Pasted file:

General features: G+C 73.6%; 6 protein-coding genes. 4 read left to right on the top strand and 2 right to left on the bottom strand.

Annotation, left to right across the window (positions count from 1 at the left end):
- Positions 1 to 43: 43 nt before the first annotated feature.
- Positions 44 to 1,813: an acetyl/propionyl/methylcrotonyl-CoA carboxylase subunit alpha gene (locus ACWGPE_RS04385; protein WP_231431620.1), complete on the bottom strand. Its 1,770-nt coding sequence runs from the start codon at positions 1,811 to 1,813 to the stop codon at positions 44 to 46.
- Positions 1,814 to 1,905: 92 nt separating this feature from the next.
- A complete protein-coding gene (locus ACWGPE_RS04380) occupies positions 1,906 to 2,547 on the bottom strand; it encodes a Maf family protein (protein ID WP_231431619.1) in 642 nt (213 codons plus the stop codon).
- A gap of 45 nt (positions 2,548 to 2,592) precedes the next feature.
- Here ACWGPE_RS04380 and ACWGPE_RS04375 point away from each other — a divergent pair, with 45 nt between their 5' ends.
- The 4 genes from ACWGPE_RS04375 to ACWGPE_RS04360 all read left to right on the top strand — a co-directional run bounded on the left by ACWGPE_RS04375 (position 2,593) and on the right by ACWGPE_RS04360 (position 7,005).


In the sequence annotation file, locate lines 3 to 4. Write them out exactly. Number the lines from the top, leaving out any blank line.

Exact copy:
- Positions 1 to 43: 43 nt before the first annotated feature.
- Positions 44 to 1,813: an acetyl/propionyl/methylcrotonyl-CoA carboxylase subunit alpha gene (locus ACWGPE_RS04385; protein WP_231431620.1), complete on the bottom strand. Its 1,770-nt coding sequence runs from the start codon at positions 1,811 to 1,813 to the stop codon at positions 44 to 46.